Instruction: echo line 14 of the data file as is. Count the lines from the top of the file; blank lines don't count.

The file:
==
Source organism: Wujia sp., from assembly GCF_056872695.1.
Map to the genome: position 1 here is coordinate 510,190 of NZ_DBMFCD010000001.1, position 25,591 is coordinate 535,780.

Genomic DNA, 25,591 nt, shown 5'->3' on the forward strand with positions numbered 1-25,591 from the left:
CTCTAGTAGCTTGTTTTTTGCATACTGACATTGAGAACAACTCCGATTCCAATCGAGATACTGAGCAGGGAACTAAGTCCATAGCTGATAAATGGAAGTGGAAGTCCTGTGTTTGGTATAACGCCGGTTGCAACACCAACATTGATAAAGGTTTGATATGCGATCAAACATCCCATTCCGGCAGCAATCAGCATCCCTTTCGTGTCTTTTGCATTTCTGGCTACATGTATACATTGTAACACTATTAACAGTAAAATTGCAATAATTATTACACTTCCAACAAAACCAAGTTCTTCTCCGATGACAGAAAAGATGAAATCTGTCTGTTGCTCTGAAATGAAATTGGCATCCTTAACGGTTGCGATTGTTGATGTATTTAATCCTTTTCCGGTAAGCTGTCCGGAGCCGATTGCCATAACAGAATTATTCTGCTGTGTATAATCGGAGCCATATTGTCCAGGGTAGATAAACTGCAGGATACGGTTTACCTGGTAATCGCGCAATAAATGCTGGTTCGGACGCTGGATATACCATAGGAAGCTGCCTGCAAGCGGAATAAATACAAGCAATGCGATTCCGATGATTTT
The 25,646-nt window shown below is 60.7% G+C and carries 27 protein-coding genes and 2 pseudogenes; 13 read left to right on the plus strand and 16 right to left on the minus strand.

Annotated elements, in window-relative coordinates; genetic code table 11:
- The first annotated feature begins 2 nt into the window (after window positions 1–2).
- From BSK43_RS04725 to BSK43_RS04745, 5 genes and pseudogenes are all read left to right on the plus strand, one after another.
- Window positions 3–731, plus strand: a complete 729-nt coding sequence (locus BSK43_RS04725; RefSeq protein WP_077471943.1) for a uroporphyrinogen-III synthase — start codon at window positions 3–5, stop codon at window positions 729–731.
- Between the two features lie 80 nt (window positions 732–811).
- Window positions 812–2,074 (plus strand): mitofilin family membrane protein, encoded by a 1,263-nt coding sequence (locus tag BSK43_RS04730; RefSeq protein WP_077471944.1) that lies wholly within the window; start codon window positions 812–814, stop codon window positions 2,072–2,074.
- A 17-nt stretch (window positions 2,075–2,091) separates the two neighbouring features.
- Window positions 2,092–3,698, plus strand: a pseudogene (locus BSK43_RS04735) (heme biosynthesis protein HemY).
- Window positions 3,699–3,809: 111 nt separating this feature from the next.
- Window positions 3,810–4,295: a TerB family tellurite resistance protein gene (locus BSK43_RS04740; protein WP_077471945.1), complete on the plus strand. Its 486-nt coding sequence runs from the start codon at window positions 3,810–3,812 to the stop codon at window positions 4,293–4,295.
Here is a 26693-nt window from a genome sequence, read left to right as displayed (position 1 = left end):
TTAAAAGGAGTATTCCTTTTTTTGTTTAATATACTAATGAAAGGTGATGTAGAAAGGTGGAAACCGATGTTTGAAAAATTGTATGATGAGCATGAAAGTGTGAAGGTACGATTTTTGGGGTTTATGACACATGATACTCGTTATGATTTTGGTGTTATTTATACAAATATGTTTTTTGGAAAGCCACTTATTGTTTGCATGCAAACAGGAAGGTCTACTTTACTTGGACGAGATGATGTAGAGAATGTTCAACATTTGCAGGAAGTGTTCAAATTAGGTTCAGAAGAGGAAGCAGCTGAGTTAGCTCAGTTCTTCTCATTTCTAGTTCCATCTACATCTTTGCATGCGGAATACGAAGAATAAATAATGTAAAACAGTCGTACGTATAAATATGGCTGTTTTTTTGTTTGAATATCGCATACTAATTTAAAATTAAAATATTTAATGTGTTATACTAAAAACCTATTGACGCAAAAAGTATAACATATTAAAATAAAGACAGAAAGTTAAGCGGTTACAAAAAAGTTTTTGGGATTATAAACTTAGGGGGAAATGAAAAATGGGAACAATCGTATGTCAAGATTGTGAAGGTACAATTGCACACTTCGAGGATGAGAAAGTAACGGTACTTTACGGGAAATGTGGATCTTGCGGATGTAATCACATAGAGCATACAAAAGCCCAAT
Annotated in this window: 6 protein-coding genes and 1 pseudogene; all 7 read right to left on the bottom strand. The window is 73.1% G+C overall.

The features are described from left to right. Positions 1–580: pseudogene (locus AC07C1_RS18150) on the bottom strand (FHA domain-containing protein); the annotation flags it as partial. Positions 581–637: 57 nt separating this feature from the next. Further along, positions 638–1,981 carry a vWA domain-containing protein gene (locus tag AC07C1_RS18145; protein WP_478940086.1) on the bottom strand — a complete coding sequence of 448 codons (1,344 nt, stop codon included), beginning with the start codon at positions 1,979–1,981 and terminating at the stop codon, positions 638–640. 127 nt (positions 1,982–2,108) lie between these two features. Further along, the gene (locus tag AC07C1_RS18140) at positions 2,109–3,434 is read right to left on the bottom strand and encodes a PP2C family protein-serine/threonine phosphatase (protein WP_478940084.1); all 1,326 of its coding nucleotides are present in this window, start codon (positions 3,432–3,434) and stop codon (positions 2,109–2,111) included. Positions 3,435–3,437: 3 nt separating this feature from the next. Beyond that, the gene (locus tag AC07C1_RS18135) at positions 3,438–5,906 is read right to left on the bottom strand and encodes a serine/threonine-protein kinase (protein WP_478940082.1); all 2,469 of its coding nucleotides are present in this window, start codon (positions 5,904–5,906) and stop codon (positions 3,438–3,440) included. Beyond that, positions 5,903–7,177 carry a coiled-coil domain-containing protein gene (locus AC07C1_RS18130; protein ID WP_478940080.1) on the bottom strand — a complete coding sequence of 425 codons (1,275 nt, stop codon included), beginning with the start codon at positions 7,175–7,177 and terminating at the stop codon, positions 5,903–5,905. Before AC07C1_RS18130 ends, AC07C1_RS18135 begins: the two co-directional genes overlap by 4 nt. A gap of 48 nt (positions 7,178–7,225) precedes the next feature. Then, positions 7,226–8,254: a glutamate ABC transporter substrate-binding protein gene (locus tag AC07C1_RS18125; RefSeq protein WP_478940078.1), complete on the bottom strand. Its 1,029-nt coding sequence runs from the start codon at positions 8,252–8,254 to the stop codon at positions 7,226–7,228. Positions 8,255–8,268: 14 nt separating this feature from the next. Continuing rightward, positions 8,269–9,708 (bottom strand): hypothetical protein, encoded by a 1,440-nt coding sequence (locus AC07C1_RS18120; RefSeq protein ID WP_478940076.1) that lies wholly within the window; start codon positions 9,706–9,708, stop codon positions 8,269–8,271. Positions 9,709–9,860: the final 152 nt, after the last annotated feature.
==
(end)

- Window positions 3,699–3,809: 111 nt separating this feature from the next.